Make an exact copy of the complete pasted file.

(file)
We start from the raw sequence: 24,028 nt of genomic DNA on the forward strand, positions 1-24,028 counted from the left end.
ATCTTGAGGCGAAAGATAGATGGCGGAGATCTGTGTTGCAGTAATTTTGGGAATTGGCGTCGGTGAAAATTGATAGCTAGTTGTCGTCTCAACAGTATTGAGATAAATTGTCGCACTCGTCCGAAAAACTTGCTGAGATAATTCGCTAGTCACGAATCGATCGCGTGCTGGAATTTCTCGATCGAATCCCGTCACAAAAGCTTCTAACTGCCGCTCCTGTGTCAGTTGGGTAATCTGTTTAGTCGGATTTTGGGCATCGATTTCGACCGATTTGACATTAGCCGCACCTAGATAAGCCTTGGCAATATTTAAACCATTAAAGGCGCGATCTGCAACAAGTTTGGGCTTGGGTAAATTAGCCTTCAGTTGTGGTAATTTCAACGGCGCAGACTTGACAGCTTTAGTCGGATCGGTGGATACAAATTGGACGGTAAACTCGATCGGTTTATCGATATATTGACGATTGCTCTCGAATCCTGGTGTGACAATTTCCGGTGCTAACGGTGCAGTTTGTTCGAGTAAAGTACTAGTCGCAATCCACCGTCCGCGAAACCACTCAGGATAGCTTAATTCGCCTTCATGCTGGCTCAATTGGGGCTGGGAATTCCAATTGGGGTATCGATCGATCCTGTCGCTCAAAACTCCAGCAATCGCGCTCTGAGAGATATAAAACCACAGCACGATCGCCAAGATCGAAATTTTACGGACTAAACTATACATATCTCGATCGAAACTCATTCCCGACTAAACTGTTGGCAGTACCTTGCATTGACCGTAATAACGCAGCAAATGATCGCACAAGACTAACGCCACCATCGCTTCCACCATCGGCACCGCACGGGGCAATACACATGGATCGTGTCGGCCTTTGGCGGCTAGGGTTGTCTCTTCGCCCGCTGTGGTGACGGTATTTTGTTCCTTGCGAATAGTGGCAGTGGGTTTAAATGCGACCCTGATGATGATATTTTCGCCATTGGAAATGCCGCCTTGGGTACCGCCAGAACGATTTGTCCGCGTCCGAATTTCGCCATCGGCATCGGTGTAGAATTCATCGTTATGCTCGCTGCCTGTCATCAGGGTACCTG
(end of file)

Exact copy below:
We start from the raw sequence: 24,028 nt of genomic DNA on the forward strand, positions 1-24,028 counted from the left end.
ATCTTGAGGCGAAAGATAGATGGCGGAGATCTGTGTTGCAGTAATTTTGGGAATTGGCGTCGGTGAAAATTGATAGCTAGTTGTCGTCTCAACAGTATTGAGATAAATTGTCGCACTCGTCCGAAAAACTTGCTGAGATAATTCGCTAGTCACGAATCGATCGCGTGCTGGAATTTCTCGATCGAATCCCGTCACAAAAGCTTCTAACTGCCGCTCCTGTGTCAGTTGGGTAATCTGTTTAGTCGGATTTTGGGCATCGATTTCGACCGATTTGACATTAGCCGCACCTAGATAAGCCTTGGCAATATTTAAACCATTAAAGGCGCGATCTGCAACAAGTTTGGGCTTGGGTAAATTAGCCTTCAGTTGTGGTAATTTCAACGGCGCAGACTTGACAGCTTTAGTCGGATCGGTGGATACAAATTGGACGGTAAACTCGATCGGTTTATCGATATATTGACGATTGCTCTCGAATCCTGGTGTGACAATTTCCGGTGCTAACGGTGCAGTTTGTTCGAGTAAAGTACTAGTCGCAATCCACCGTCCGCGAAACCACTCAGGATAGCTTAATTCGCCTTCATGCTGGCTCAATTGGGGCTGGGAATTCCAATTGGGGTATCGATCGATCCTGTCGCTCAAAACTCCAGCAATCGCGCTCTGAGAGATATAAAACCACAGCACGATCGCCAAGATCGAAATTTTACGGACTAAACTATACATATCTCGATCGAAACTCATTCCCGACTAAACTGTTGGCAGTACCTTGCATTGACCGTAATAACGCAGCAAATGATCGCACAAGACTAACGCCACCATCGCTTCCACCATCGGCACCGCACGGGGCAATACACATGGATCGTGTCGGCCTTTGGCGGCTAGGGTTGTCTCTTCGCCCGCTGTGGTGACGGTATTTTGTTCCTTGCGAATAGTGGCAGTGGGTTTAAATGCGACCCTGATGATGATATTTTCGCCATTGGAAATGCCGCCTTGGGTACCGCCAGAACGATTTGTCCGCGTCCGAATTTCGCCATCGGCATCGGTGTAGAATTCATCGTTATGCTCGCTGCCTGTCATCAGGGTACCTG